So, as you put your prices in, we’re building on an existing dataset of cash or self-pay prices – the price that would be paid by an uninsured patient or one who’s not on your insurance plan.
Who’s represented in this database? The Hospital Corporation of America, the Surgery Center of Oklahoma and others who post cash prices. It’s been a challenge, though: The data is a mess. (Data geek? Take a look at this post about our data issues.)
This is a startuppy project, and we hope to learn from you, our community. We’ll be expanding our reporting depending on what we learn and what you tell us.
What about quality? We’re better than anybody else.
We understand this is not only about the money. No one wants the cheapest appendectomy, or the cheapest cancer care.
So you’re better? We believe you. But there should be some better way than you telling us you’re great.
Quality measurements for health care providers, hospitals, surgical centers and so on are a hot topic.
Everybody’s got a favorite source (Yelp? healthgrades.com? AHRQ? Leapfrog? Consumer Reports? U.S. News and World Report? Your Facebook friends? HEDIS? HCAHPS? your insurance company’s quality rankings?) but the bottom line seems to be this: There’s a cacophony of competing sources of measurement, none of them definitive or over-arching. So we were interested to see this recent study revealing the outcome of the latest government effort to resolve the problem, as described by Alexandra Robbins in The Atlantic.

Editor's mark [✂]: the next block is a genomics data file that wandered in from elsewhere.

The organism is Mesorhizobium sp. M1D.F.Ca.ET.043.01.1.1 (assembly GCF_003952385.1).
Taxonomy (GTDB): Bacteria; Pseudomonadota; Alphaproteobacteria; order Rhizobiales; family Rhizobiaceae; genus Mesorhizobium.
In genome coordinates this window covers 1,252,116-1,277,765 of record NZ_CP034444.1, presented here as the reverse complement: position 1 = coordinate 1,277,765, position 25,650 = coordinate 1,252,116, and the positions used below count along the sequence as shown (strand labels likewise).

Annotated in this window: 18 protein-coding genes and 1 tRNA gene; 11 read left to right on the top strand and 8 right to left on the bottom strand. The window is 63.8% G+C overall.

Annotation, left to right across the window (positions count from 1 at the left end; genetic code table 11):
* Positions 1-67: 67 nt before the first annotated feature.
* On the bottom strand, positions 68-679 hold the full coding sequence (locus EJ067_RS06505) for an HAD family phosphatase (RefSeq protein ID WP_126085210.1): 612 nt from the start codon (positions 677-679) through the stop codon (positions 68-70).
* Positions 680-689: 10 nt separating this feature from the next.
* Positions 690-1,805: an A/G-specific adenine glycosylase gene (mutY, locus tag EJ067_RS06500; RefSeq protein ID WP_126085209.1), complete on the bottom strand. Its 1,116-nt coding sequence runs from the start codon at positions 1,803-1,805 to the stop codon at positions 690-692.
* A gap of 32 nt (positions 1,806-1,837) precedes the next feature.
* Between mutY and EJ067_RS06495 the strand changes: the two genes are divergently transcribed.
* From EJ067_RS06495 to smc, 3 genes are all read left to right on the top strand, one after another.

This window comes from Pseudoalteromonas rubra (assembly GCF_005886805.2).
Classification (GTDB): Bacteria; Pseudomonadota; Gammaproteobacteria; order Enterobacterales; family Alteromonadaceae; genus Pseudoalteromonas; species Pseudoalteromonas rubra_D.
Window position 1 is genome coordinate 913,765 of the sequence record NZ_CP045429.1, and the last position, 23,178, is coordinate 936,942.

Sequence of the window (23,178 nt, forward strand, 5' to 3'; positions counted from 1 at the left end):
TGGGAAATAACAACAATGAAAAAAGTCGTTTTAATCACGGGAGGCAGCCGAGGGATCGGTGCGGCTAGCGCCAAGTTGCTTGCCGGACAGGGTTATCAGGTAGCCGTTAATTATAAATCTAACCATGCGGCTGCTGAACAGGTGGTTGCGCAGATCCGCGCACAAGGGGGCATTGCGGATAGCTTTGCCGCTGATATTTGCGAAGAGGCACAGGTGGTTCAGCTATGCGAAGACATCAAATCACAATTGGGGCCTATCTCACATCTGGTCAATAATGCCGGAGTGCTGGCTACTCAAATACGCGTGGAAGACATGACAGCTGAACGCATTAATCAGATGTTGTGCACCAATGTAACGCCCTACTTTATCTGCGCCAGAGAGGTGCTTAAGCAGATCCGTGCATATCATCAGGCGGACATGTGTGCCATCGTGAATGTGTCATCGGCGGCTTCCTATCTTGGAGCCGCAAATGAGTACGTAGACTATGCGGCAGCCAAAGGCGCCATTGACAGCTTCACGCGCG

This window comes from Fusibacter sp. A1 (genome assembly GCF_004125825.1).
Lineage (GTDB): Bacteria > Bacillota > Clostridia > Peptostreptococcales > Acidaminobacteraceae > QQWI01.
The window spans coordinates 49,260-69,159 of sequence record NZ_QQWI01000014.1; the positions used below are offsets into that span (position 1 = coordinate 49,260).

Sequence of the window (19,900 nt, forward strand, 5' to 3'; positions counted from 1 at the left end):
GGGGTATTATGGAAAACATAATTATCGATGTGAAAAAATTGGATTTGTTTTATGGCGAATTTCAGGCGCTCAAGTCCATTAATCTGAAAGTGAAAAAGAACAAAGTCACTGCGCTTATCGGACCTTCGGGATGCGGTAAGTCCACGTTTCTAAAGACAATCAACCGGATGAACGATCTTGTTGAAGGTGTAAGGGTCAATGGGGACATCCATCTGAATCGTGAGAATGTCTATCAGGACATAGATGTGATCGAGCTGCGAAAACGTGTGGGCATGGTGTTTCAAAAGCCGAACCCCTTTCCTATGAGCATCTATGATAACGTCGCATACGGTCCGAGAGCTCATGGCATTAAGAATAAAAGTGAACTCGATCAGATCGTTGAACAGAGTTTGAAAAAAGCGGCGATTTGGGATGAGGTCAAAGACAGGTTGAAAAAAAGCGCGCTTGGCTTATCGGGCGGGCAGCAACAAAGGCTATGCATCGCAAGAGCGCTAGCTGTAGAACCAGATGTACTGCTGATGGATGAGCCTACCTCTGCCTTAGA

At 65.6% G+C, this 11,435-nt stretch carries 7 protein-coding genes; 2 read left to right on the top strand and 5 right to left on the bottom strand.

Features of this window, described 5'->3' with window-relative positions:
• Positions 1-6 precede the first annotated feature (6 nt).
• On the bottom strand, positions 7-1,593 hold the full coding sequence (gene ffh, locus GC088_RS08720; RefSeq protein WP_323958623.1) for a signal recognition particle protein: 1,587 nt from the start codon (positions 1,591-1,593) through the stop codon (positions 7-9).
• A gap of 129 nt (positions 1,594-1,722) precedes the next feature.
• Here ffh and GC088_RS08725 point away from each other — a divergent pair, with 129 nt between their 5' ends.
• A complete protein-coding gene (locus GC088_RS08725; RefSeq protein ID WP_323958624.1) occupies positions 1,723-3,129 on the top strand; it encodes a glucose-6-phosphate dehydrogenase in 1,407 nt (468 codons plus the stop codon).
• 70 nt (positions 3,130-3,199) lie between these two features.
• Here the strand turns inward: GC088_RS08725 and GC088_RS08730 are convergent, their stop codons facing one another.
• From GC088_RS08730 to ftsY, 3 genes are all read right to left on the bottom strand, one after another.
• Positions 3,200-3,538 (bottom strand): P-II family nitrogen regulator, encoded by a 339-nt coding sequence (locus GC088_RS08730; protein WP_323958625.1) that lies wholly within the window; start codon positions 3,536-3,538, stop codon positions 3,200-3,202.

The Department of Health and Human Services is wrestling with this, and to hear Robbins tell it, they labored mightily and brought forth a mouse. If you have a favorite quality supplier, please tell us — and tell us why they are better than others.
From where we sit, there’s not much that is really actionable by individuals, or accepted and embraced by the clinician world.
We do indeed hope and believe that providers, who should know quality metrics better than anybody, will unite to fix this problem. Because price without quality is incomplete. In our view, bringing price out of the shadows speeds a thoughtful quality discussion: What makes that $6,000 MRI so much better than the $300 one?
My lawyer says this is illegal
To clear up a misunderstanding or two: when we start talking about publicizing prices, invariably someone tells us that talking about price is illegal.
We are journalists, not lawyers. That said, we have investigated the question of posting cash prices, and there’s nothing illegal about it, though there are certain criteria. Here’s a blog post explaining the lay of the land as we see it.
We have heard clinicians say definitively that their practice has no cash or self-pay price, even though we have already collected a cash or self-pay price from their billing office.
We have heard from clinicians who say that they cannot reveal their cash prices, but that they routinely discount for cash customers.
So we judge that perspectives may differ on this.